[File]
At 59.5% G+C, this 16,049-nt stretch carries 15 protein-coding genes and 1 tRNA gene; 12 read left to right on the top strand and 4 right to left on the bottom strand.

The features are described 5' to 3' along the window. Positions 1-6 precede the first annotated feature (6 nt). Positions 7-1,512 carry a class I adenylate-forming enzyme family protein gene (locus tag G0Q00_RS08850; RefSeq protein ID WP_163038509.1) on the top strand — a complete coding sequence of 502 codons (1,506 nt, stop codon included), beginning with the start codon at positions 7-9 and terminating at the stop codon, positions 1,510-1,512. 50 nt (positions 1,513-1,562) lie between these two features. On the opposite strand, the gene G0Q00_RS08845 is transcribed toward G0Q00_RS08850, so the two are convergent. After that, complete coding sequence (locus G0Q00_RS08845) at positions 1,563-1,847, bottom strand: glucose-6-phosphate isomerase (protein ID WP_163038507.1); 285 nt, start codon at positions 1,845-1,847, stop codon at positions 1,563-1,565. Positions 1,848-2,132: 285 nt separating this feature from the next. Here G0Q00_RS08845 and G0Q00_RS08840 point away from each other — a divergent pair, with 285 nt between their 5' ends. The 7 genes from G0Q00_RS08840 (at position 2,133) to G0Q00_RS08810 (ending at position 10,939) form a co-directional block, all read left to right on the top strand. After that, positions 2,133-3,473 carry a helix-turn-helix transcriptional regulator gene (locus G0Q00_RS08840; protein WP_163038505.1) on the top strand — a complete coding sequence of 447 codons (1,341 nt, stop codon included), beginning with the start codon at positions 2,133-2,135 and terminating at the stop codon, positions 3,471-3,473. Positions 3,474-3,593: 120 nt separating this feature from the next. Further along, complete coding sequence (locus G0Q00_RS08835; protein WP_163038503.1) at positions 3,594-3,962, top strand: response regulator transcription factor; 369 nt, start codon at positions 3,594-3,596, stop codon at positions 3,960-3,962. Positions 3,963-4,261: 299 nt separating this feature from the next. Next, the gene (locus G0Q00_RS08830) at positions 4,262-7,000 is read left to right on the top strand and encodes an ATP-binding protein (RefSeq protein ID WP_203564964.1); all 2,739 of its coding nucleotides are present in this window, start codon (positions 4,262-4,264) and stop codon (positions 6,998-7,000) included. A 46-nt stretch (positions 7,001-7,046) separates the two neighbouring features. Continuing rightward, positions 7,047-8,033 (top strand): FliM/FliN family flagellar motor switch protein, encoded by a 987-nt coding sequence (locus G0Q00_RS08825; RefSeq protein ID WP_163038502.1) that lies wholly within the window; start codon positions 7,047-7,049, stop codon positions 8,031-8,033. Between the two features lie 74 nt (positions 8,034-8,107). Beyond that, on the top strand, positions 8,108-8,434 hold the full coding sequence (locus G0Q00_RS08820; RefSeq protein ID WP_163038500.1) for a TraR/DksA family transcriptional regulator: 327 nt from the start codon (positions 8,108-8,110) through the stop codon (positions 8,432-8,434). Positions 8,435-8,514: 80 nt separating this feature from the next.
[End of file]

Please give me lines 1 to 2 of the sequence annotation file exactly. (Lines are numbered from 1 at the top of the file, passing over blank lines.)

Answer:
At 59.5% G+C, this 16,049-nt stretch carries 15 protein-coding genes and 1 tRNA gene; 12 read left to right on the top strand and 4 right to left on the bottom strand.

The features are described 5' to 3' along the window. Positions 1-6 precede the first annotated feature (6 nt). Positions 7-1,512 carry a class I adenylate-forming enzyme family protein gene (locus tag G0Q00_RS08850; RefSeq protein ID WP_163038509.1) on the top strand — a complete coding sequence of 502 codons (1,506 nt, stop codon included), beginning with the start codon at positions 7-9 and terminating at the stop codon, positions 1,510-1,512. 50 nt (positions 1,513-1,562) lie between these two features. On the opposite strand, the gene G0Q00_RS08845 is transcribed toward G0Q00_RS08850, so the two are convergent. After that, complete coding sequence (locus G0Q00_RS08845) at positions 1,563-1,847, bottom strand: glucose-6-phosphate isomerase (protein ID WP_163038507.1); 285 nt, start codon at positions 1,845-1,847, stop codon at positions 1,563-1,565. Positions 1,848-2,132: 285 nt separating this feature from the next. Here G0Q00_RS08845 and G0Q00_RS08840 point away from each other — a divergent pair, with 285 nt between their 5' ends. The 7 genes from G0Q00_RS08840 (at position 2,133) to G0Q00_RS08810 (ending at position 10,939) form a co-directional block, all read left to right on the top strand. After that, positions 2,133-3,473 carry a helix-turn-helix transcriptional regulator gene (locus G0Q00_RS08840; protein WP_163038505.1) on the top strand — a complete coding sequence of 447 codons (1,341 nt, stop codon included), beginning with the start codon at positions 2,133-2,135 and terminating at the stop codon, positions 3,471-3,473. Positions 3,474-3,593: 120 nt separating this feature from the next. Further along, complete coding sequence (locus G0Q00_RS08835; protein WP_163038503.1) at positions 3,594-3,962, top strand: response regulator transcription factor; 369 nt, start codon at positions 3,594-3,596, stop codon at positions 3,960-3,962. Positions 3,963-4,261: 299 nt separating this feature from the next. Next, the gene (locus G0Q00_RS08830) at positions 4,262-7,000 is read left to right on the top strand and encodes an ATP-binding protein (RefSeq protein ID WP_203564964.1); all 2,739 of its coding nucleotides are present in this window, start codon (positions 4,262-4,264) and stop codon (positions 6,998-7,000) included. A 46-nt stretch (positions 7,001-7,046) separates the two neighbouring features. Continuing rightward, positions 7,047-8,033 (top strand): FliM/FliN family flagellar motor switch protein, encoded by a 987-nt coding sequence (locus G0Q00_RS08825; RefSeq protein ID WP_163038502.1) that lies wholly within the window; start codon positions 7,047-7,049, stop codon positions 8,031-8,033. Between the two features lie 74 nt (positions 8,034-8,107). Beyond that, on the top strand, positions 8,108-8,434 hold the full coding sequence (locus G0Q00_RS08820; RefSeq protein ID WP_163038500.1) for a TraR/DksA family transcriptional regulator: 327 nt from the start codon (positions 8,108-8,110) through the stop codon (positions 8,432-8,434). Positions 8,435-8,514: 80 nt separating this feature from the next.